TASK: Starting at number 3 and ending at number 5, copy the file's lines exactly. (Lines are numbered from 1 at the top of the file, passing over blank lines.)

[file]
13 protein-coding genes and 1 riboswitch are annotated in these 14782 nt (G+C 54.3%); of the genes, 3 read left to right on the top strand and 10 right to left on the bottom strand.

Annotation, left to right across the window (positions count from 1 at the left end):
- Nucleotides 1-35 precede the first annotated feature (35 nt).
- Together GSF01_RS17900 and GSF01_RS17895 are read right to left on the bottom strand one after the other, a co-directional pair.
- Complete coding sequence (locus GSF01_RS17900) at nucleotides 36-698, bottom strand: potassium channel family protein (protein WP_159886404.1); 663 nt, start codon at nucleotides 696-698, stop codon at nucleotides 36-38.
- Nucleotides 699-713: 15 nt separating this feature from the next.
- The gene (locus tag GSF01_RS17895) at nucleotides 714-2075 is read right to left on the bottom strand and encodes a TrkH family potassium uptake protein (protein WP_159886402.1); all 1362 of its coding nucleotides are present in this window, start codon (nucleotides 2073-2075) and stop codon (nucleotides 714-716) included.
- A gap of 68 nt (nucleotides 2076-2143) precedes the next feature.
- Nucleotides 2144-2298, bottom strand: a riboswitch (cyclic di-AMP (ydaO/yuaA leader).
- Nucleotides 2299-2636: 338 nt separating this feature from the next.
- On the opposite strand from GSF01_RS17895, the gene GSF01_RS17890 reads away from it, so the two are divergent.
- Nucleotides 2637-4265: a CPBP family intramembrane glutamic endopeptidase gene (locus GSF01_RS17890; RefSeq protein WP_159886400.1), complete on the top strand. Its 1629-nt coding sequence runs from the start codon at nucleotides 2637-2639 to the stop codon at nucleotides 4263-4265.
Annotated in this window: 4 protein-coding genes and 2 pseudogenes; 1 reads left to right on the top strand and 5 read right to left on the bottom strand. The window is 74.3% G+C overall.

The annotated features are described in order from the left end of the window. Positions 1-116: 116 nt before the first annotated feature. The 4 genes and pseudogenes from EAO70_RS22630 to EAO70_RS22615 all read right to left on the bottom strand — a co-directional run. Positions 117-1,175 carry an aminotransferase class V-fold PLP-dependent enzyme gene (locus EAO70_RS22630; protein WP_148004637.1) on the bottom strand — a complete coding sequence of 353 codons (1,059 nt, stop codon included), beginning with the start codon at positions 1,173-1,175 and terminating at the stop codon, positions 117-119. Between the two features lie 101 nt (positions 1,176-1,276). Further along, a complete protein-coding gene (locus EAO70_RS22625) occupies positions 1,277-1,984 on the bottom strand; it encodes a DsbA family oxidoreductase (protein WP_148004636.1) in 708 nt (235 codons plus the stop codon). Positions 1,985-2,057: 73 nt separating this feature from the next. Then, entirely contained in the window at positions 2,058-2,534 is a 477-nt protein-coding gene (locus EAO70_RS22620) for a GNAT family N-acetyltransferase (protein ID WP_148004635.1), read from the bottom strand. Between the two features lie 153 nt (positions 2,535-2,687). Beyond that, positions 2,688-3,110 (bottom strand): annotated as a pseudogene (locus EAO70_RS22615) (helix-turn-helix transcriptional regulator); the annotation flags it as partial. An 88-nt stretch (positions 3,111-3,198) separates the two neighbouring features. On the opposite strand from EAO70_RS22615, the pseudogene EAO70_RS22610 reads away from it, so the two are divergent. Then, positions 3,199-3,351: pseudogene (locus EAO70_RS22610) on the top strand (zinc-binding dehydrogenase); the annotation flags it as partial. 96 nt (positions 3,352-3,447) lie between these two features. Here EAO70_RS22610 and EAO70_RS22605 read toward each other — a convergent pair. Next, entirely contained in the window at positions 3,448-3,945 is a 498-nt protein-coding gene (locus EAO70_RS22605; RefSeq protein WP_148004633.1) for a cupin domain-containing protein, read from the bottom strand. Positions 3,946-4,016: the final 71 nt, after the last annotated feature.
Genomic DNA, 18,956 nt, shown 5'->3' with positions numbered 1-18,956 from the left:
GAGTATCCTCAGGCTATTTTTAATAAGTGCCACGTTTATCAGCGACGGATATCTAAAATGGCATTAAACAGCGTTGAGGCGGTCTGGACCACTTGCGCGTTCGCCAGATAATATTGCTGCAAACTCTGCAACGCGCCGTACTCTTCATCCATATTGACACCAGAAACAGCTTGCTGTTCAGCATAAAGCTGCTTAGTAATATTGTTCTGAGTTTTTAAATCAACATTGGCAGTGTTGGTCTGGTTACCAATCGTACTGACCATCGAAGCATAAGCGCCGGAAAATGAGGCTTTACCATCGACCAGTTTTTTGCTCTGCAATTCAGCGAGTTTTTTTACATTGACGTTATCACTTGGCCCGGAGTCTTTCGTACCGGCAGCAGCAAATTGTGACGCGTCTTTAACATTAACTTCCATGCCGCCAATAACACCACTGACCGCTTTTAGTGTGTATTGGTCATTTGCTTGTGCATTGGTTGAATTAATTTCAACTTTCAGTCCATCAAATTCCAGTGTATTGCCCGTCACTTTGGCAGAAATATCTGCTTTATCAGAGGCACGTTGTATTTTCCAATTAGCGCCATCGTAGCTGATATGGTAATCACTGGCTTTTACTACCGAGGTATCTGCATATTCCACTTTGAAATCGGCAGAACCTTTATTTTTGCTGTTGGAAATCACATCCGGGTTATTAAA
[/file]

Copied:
- Nucleotides 1-35 precede the first annotated feature (35 nt).
- Together GSF01_RS17900 and GSF01_RS17895 are read right to left on the bottom strand one after the other, a co-directional pair.
- Complete coding sequence (locus GSF01_RS17900) at nucleotides 36-698, bottom strand: potassium channel family protein (protein WP_159886404.1); 663 nt, start codon at nucleotides 696-698, stop codon at nucleotides 36-38.